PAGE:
Taming the wild - creating a garden from scratch
- Credit: Juliet Penn Clark
Moving to an ancient manor house near Ware, a couple transformed acres of field and scrub into a magical country garden.
‘A lot of it resembled a rough bumpy field, complete with large areas of brambles, stinging nettles and thistles,' says Juliet Penn Clark of the land surrounding the 15th century farmhouse near Ware she moved to with her family five years ago.
‘The advice for when you take on a new garden is to wait and see what develops over a couple of seasons. We waited until after our first spring but nothing appeared, so work commenced.’
The four-acre garden she has created with her husband Richard is made up of 'rooms' enclosed with yew and beech hedges, with plenty of old and English roses and peonies, plus a potager and a cut flower garden. A small area of woodland near an ancient moat has been planted with bulbs and flowers for a spring display which makes a lovely spot for a walk, as does the nearby orchard and wildflower meadow.
When the family moved to Brockholds Manor in Old Hall Green more than 1,000 plants in pots came with them from their former home in Walkern.
‘We had to store the plants in a friend’s barn for a few weeks whilst we moved and settled in,’ remembers Juliet. ‘Most survived and are now planted in the garden.’
The friend who gave a temporary home to the plants also happens to be a Hertfordshire committee member for the National Garden Scheme, and hoped that Juliet would open her new garden one day for the fundraising cause.
‘Our first garden opening was planned for May last year,’ Juliet says. ‘But of course the pandemic meant we couldn’t do that. So we opened later in the year during August and September.’
Juliet and Richard began their new garden by planting hedges for shelter and to create distinct areas, with more than 1,600 mixed hedging plants put in during the spring of 2017.
‘The house doesn’t sit square within the boundaries of the land, and I wanted to try and bring a bit more cohesiveness, and connect the house and garden together which we’ve achieved by creating smaller garden areas within the larger site,’ explains Juliet.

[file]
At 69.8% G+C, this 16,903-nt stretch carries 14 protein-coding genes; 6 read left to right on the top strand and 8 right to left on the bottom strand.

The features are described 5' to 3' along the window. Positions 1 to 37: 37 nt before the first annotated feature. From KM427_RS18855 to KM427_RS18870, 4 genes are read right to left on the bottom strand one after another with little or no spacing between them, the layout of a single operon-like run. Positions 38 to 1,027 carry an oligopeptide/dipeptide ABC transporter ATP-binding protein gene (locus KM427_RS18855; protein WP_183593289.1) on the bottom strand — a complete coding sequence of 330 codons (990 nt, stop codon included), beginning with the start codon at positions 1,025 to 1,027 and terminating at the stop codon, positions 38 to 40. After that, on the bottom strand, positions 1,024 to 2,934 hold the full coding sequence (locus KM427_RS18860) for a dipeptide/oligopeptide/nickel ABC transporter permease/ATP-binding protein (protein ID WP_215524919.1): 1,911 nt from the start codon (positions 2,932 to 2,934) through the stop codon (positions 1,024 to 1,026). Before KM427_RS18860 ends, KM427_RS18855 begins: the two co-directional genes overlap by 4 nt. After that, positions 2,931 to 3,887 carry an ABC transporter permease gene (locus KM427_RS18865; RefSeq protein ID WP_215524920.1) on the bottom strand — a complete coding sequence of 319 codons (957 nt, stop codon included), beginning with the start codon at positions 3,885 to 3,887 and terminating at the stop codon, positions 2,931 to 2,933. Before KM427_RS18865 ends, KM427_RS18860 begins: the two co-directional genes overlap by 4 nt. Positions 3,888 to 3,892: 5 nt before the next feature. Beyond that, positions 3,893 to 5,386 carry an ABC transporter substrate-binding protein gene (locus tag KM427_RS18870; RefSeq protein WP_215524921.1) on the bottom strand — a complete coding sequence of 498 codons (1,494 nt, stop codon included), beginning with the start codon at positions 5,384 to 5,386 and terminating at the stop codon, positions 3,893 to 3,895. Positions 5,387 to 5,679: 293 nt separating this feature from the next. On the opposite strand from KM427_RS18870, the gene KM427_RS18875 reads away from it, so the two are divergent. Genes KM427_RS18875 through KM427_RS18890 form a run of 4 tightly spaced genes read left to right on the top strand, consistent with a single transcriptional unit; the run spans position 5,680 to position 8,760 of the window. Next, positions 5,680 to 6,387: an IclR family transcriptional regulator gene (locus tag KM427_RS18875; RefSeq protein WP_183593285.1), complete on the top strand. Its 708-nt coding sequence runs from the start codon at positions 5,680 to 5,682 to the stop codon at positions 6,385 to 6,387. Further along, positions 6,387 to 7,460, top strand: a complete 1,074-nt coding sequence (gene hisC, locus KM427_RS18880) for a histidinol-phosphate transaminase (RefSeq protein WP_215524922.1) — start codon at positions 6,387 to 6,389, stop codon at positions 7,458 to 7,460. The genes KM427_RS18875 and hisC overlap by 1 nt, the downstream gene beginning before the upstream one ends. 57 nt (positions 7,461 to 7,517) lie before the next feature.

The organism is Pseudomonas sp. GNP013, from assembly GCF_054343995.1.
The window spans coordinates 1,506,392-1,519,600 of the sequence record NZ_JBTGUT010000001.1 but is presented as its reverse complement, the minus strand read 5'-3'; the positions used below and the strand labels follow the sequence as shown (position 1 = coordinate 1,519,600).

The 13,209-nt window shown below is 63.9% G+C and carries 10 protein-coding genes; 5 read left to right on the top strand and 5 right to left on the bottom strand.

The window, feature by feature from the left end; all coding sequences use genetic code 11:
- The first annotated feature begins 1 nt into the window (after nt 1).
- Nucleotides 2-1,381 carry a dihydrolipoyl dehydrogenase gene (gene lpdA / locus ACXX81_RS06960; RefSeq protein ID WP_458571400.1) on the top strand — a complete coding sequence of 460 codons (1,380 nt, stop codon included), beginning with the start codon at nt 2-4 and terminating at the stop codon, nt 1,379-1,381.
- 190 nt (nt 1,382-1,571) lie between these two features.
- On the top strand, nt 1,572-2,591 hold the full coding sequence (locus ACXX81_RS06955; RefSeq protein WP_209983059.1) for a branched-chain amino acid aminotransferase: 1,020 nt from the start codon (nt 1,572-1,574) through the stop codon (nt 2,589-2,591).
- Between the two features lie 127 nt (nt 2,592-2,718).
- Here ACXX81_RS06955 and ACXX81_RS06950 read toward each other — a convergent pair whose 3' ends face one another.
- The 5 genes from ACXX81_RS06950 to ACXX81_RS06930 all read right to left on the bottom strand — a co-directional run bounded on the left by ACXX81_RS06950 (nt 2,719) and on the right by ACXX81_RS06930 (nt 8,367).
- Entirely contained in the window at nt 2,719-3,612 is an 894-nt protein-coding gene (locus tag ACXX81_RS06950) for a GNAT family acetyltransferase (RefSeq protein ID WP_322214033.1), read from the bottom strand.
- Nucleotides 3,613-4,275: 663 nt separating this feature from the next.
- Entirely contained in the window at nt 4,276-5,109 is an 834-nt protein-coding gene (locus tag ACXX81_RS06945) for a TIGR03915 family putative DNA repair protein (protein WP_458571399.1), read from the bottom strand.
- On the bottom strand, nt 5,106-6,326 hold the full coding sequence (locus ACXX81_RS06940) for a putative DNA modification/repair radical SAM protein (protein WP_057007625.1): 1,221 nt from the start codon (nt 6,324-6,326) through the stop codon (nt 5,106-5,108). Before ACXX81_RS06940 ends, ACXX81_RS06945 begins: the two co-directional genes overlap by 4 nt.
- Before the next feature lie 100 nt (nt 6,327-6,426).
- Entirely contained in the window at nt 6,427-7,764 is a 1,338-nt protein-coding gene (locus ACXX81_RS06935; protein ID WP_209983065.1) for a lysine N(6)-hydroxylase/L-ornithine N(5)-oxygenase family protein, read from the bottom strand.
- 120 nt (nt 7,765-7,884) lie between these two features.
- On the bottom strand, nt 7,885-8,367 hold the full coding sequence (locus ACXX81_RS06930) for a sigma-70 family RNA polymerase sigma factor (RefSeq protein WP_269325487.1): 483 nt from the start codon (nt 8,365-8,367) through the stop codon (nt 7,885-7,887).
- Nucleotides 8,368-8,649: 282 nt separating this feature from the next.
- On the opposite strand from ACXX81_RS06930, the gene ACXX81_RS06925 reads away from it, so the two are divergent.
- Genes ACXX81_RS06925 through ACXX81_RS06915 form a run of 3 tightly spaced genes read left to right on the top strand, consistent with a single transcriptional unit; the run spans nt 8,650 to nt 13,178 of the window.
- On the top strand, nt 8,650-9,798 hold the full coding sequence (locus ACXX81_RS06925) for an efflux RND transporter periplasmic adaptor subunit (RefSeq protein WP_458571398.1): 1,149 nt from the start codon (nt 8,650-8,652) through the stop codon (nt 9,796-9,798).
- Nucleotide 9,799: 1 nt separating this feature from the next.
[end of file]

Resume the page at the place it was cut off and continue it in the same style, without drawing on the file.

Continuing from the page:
One of the new areas is planted just with white flowers, which Juliet adores. ‘If I could plant only one flowering colour it would be white. But they don’t often mix well with other plants and I just wanted to put all my favourite white flowers together in one area.’
There are more than 70 varieties of roses in the garden with many grown from cuttings from her previous plot.
‘I fell in love with both old and English roses when my mother started to collect them in the1980s,’ Juliet says. ‘Their shape, form, colour, scent, names and history are so captivating. If anything, I love them more each year and keep adding to our collection here. Every summer is a joy just because of the roses.’
Tulips are another favourite and last autumn over 1,200 bulbs were planted, mostly for containers, but some in the borders too. Juliet also has a growing collection of paeonies and irises. She plants perennials in groups of 15 and 25 which create impact and presence in the large borders, particularly the large central one.
During lockdown last year, Richard built a new terrace. And Juliet’s father is in charge of the lawns. Regular mowing is gradually levelling the uneven and bumpy lawn areas.
It hasn't all been plain sailing however. The newly-planted garden quickly came to the attention of a hungry intruder.
‘I noticed that some plants weren’t growing quickly enough, or at all,’ Juliet recalls. ‘And it took a while to understand what was happening.’
Deer were nibbling the growing tips and buds of plants and the bark on trees and shrubs, so a six-foot high fence was put in along the boundary during the winter of 2019.
While the manor sits in fields of Hertfordshire clay, the soil in the garden area is quite good and free-draining, possibly from being a farmyard and being used as a garden previously. To create even better soil structure in the borders, Juliet has eight compost bins, which are something of a passion.
‘I love composting! I'm not sure if I garden to compost, or compost to garden, but I am thrilled at the magic of layering garden waste and then watching it turn into magical wonderful compost after a little while.'
The couple plan to open the garden for the National Garden Scheme and for a special theatre production in August, restrictions permitting.
'We feel lucky to share this garden with visitors throughout the year to enjoy,’ Juliet says. ‘It’s not an overly-contrived garden, but a mix of formal and informality growing together in harmony.’
Visit the garden
Old Hall Green SG11 1HE
(Eight miles north of Ware and five minutes from the A10).
A production of Jayne Eyre will take place in the garden on August 14. See brockholdsmanor.com for details and booking.